Mount Kilimanjaro, Kilimanjaro National Park (UNESCO World Heritage Site, 1987), Tanzania. (Photo by DeAgostini/Getty Images)

Mount Kilimanjaro, Kilimanjaro National Park

Mount Kilimanjaro, Kilimanjaro National Park (UNESCO World Heritage Site, 1987), Tanzania. (Photo by DeAgostini/Getty Images)

Photo by: Photo by DeAgostini/Getty Images

Photo by DeAgostini/Getty Images

Tanzania: Beyond the Wildlife

By: Janet Lee

Most people know that Tanzania is home of the Serengeti and an amazing diversity of wildlife. The country is made up of 430 species of wildlife and 17 national parks. But did you know that it’s where 51 million people call home as well?

September 06, 2019
Tanzania - Home of the Serengeti
Loading Video...

Here are 6 not-so-known facts about Tanzania that go beyond its natural reserves.

1. Tanzania is home to 51 million people from 125 ethnic groups.

Tanzania’s official languages are Swahili and English, but according to Ethnologue, 127 languages are spoken across the country - 60 are in active use, and 20 are in development. Ethnic languages are of Bantu and Nilotic origins.

2. Tanzania was found by the unification of two East African countries.

The United Republic of Tanzania was established by the union of two former British colonies Tanganyika and Zanzibar. The 1964 agreement was signed by the first Tanganyika President Mwalimu Julius Kambarage Nyerere and the first Zanzibar President Sheikh Abeid Amani Karume.

3. The name Serengeti derives from the Maasai word siringet.

The Maasai, one of 162 tribes residing in Tanzania, referred to the open lands of the Serengeti as siringet meaning “the place where the land runs on forever.”

4. Dar es Salaam is the largest Swahili-speaking city in the world.

Tanzania’s former capital Dar es Salaam is the nation’s most populous city with 4.4 million people. Located off of the Swahili Coast, this city not only has the busiest port but also attracts tourists visiting the Indian Ocean islands.

5. Tanzania shares its national anthem with other African countries.

“Mungu Ibariki Afrika” is the national anthem of Tanzania, South Africa and Zimbabwe. The title in Swahili translates to God bless Africa.

6. The tallest mountain in Africa sits in Tanzania.

Tanzania is also the home of Mount Kilimanjaro. This dormant volcano, sitting 5,895 meters above sea level, sees more than 30,000 hikers each year, who spend between five to nine days to reach the summit.

Next Up

Caves to Condors: Uncovering Pinnacles National Park

Photographer and conservationist Ian Shive explores one of the lesser known National Parks, Pinnacles National Park, finding rare wildlife and extraordinary landscapes along the way.

Meet the Ancient Egyptian Gods Who Empower DC Comic's Black Adam

Get to know the six ancient Egyptian gods behind the latest DC Comics film Black Adam, starring Dwayne 'The Rock' Johnson, in theaters starting October 21.

What's Inside the Secret Chambers in the Pyramids of Giza

A powerful new cosmic ray scan of the Great Pyramid of Giza could finally reveal what’s inside two voids in the structure that have baffled scientists for years.

A Majestic City Carved into Rock, Thousands of Years Ago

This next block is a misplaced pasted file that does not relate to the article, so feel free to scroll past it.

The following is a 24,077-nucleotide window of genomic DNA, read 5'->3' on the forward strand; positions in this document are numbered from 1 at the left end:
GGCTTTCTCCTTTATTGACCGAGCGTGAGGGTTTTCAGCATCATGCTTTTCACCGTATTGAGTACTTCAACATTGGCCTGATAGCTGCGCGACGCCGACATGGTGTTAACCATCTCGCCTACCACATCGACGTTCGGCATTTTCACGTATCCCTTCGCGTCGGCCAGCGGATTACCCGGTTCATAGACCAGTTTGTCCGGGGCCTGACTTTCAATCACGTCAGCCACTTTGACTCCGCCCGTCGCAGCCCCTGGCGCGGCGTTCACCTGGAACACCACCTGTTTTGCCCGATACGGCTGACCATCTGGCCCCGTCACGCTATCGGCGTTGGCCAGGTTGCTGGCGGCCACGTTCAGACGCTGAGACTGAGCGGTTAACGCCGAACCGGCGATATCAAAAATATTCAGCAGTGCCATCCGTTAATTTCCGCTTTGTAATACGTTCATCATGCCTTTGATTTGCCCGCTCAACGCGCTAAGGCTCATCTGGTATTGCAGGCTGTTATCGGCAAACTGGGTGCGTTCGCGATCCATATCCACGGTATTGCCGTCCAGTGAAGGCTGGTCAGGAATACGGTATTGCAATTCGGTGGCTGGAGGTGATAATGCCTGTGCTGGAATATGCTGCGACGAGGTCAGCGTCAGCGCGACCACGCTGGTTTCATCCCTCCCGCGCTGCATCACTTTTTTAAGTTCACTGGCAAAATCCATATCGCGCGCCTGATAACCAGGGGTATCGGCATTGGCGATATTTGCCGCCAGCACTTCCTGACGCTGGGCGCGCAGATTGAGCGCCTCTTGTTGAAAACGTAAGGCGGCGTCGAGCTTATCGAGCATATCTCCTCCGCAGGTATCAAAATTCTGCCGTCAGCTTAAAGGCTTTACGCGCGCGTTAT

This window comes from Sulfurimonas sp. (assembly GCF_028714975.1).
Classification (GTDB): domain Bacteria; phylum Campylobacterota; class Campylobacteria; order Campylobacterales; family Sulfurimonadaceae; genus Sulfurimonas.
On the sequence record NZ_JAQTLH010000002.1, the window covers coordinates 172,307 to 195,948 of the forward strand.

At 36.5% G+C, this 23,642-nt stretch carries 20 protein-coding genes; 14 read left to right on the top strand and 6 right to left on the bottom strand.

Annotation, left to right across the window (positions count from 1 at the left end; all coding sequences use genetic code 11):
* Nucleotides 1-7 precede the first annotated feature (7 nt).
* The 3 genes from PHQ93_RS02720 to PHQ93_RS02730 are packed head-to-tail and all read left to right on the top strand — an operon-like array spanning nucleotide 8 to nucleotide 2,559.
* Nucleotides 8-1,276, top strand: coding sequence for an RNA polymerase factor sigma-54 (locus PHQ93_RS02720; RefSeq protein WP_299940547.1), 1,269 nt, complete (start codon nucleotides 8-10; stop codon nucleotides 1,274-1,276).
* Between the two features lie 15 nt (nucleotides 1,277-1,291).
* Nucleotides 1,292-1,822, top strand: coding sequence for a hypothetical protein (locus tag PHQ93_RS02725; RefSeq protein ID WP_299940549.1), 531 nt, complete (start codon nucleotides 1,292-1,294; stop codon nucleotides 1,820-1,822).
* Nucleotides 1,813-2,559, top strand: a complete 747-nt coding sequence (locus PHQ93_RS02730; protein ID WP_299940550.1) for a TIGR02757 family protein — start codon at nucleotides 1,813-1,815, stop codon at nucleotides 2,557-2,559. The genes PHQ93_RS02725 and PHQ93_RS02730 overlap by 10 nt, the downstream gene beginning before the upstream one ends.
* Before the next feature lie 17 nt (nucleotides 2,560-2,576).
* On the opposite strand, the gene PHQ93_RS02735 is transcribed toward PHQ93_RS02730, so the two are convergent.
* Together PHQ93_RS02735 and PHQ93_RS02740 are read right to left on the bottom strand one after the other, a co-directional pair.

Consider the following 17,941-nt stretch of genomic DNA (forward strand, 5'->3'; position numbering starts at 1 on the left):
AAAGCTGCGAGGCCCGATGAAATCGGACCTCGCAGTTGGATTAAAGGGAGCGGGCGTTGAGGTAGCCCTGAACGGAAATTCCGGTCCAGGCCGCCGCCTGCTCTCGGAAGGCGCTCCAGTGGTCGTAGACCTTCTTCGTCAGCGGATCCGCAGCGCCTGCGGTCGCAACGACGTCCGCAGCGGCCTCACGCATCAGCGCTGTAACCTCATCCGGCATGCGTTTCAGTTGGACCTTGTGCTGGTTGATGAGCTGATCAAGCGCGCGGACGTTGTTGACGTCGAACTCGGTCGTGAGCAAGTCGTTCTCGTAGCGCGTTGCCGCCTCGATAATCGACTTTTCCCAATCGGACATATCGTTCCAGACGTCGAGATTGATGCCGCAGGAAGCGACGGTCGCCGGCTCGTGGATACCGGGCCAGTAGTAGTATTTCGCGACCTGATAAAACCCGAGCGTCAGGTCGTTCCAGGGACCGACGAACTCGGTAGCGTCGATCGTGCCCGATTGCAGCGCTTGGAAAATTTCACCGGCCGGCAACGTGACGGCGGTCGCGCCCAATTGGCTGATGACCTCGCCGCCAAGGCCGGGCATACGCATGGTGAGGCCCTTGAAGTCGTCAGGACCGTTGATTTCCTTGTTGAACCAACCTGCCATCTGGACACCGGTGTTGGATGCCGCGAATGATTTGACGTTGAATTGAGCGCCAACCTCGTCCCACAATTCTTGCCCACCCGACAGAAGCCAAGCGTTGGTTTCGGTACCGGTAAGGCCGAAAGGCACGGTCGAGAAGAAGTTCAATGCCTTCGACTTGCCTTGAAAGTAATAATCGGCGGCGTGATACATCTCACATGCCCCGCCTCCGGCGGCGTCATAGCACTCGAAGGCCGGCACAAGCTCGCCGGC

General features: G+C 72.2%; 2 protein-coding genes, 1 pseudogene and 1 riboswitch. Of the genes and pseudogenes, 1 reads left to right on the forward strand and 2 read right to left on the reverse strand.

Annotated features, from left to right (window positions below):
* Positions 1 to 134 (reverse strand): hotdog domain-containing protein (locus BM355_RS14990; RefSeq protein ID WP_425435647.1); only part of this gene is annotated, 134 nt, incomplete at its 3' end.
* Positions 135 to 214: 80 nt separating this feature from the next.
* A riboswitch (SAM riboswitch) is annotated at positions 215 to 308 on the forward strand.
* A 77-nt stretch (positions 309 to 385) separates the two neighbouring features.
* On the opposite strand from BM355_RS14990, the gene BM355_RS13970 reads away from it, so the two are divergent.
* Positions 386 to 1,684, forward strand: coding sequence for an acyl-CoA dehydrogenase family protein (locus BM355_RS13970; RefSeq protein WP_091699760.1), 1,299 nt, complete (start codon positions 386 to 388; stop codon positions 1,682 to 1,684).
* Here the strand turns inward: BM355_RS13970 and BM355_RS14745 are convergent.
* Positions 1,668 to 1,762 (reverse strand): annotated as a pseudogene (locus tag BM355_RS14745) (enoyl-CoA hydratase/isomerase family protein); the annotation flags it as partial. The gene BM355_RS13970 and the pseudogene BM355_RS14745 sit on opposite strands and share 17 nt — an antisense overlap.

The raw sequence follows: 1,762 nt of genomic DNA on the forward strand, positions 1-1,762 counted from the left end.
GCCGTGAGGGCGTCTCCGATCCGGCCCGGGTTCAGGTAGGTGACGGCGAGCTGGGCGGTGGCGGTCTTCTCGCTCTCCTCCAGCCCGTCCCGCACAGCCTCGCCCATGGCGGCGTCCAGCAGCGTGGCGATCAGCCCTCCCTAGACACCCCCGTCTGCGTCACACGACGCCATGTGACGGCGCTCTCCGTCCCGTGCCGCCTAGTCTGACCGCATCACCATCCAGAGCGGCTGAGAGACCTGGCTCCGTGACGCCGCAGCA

Carved into soft stone cliffs, the ancient sandstone city of Petra was built in the 3rd century BC by the Nabataeans. These people were a nomadic Arab tribe–Bedouins–who roamed the Arabian Desert in search of pasture and water for their herds.

Belize's Jungles are Wild, Mysterious and Full of Discovery

More than half of Belize, a Central American country with as many as 2 million indigenous Mayan inhabitants, is covered in dense, sprawling jungle – meaning the region has adventures galore for any traveler wishing to explore.

Mt. Shasta, California’s Mysterious Volcano, is an Enigma Waiting to be Explored

At the northernmost tip of California lies the southern end of the dramatic Cascade mountain range. And the crowning glory of the range, which ripples down through British Columbia, Washington, and Oregon, before it comes to a stunning crescendo at Mount Shasta.

A Spanish Sunken Galleon Has a $17B Bounty Onboard - and Now You Can See It

Way back in 1708, when the War of Spanish Succession was waging across Europe and Latin America to decide who should be the next King of Spain, three Spanish galleons set sail from Panama. They were loaded to the brim with gold, silver, emeralds, and other jewels that had been extracted from the mines of Bolivia – and were vital in financing Spain’s costly war against its enemies.

An Epic Plan to Build a Giant Green Wall in Africa

King Canute couldn’t stop the ocean's tide from rolling in – can Africa hold back the desert? That’s certainly what the continent is trying to do with its proposed “Great Green Wall”, 8,000km (almost 5,000 miles) worth of trees that officials hope will stop the advancement of the Sahara desert, which has been rapidly expanding southward.

Explore Colombia Where Few Have Trekked Before and Discover New Bird Species

The remote Serranía del Perijá mountain range, which divides Venezuela from Colombia, was once ruled by guerrillas, and near-impossible to access. But thanks to the Colombian peace agreement, which was signed in 2016, adventurers are starting to explore the formerly out-of-bounds forest-cloaked peaks.

The Lost World of Socotra Archipelago

If aliens ever visit Planet Earth, Yemen’s “Dragon’s Blood Island” is probably where they would make their first contact.

Related To: